Egypt's pharmaceutical industry hit by foreign currency drop
Feb 10, 2016 Pharmacists in Egypt recently warned that vital drug supplies are gradualy depleting as the country’s ailing economy continues to impact pharmaceutical production.
Egypt recently raised tariff rates on a wide range of imports, in a bid to curb dollar spending on imports.
Doctor Osama Rostom, Commercial Director of Egyptian International Pharmaceutical Industry Co said:
“All of our things are imported from abroad, directly or indirectly, whether the raw material or the packaging material. When the price of the dollar fluctuates, this leads to an increase in the costs. We’ve already talked about the costs in terms of pricing, but now we have another problem, which is access to foreign currency. Today when I want to open a credit line, the Central Bank obliges me to open these credit lines through Egyptian banks – I can’t go get these dollars from the black market, so the Egyptian markets have to provide them. Egyptian banks are suffering from a shortage of foreign currency, so they might not be able to provide us with the currency that we want at the time that we want it,”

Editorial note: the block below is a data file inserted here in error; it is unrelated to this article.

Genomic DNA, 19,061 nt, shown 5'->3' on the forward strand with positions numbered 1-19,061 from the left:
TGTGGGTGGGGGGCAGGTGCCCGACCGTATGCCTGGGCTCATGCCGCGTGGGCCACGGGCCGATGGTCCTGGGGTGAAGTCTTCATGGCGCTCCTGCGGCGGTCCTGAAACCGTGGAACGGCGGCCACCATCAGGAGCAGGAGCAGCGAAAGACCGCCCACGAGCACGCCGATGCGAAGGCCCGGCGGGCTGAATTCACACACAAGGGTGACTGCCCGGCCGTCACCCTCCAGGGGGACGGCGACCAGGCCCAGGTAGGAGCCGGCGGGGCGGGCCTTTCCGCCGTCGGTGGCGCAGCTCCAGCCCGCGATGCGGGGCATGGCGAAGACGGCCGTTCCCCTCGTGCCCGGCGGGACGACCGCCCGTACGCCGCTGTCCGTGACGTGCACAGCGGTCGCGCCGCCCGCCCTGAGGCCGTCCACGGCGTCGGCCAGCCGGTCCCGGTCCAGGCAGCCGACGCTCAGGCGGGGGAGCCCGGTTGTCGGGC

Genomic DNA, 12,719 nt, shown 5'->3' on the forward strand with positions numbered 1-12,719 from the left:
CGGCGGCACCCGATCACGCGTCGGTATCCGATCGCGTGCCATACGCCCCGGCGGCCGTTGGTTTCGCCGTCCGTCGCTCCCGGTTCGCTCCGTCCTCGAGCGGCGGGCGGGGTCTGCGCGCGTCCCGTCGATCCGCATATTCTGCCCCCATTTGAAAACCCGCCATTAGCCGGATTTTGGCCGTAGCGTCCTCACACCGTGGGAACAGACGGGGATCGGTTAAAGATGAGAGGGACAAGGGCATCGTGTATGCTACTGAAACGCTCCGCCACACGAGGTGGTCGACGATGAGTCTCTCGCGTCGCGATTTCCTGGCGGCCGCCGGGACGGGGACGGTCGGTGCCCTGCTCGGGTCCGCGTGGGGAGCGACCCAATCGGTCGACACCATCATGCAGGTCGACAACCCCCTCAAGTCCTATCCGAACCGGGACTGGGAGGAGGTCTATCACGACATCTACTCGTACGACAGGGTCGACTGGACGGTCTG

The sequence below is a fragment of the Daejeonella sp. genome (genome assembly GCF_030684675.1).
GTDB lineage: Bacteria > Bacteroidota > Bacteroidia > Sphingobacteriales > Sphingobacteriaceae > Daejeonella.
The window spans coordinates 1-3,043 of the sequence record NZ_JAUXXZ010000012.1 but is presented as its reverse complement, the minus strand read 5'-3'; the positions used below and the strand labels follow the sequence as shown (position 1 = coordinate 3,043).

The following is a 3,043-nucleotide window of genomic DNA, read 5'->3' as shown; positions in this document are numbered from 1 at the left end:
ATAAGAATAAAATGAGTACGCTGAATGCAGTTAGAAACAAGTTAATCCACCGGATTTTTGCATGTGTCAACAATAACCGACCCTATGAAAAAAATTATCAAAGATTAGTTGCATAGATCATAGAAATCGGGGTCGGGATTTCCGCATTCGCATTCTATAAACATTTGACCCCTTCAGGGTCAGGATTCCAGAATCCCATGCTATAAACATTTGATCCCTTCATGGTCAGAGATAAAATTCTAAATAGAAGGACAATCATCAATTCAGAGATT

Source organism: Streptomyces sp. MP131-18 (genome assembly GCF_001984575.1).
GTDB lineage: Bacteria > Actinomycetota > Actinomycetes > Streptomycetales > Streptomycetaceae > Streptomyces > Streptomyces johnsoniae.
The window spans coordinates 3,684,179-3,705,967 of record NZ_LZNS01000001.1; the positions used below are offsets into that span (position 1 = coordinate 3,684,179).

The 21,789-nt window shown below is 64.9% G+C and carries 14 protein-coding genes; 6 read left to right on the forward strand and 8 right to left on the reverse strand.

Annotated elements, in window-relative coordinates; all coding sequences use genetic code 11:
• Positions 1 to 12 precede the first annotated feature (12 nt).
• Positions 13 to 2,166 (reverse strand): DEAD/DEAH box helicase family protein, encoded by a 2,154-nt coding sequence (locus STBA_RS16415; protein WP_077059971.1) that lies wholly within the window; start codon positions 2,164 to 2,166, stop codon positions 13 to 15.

Doctor Said Ibrahim, EIPICO’s factory manager, said most companies produce both low and high cost products so that one subsidizes the other.
“The low prices of the products hinder the production of these products because the company can’t afford to make a loss in large amounts. Sometimes, out of social responsibility, we produce an item that loses some of its profit, but we can’t produce a product that has a 50 or 70 percent loss, and this is the company’s problem and the problem of other companies, and especially the companies of the public sector, which are affected by the pricing over the size of production.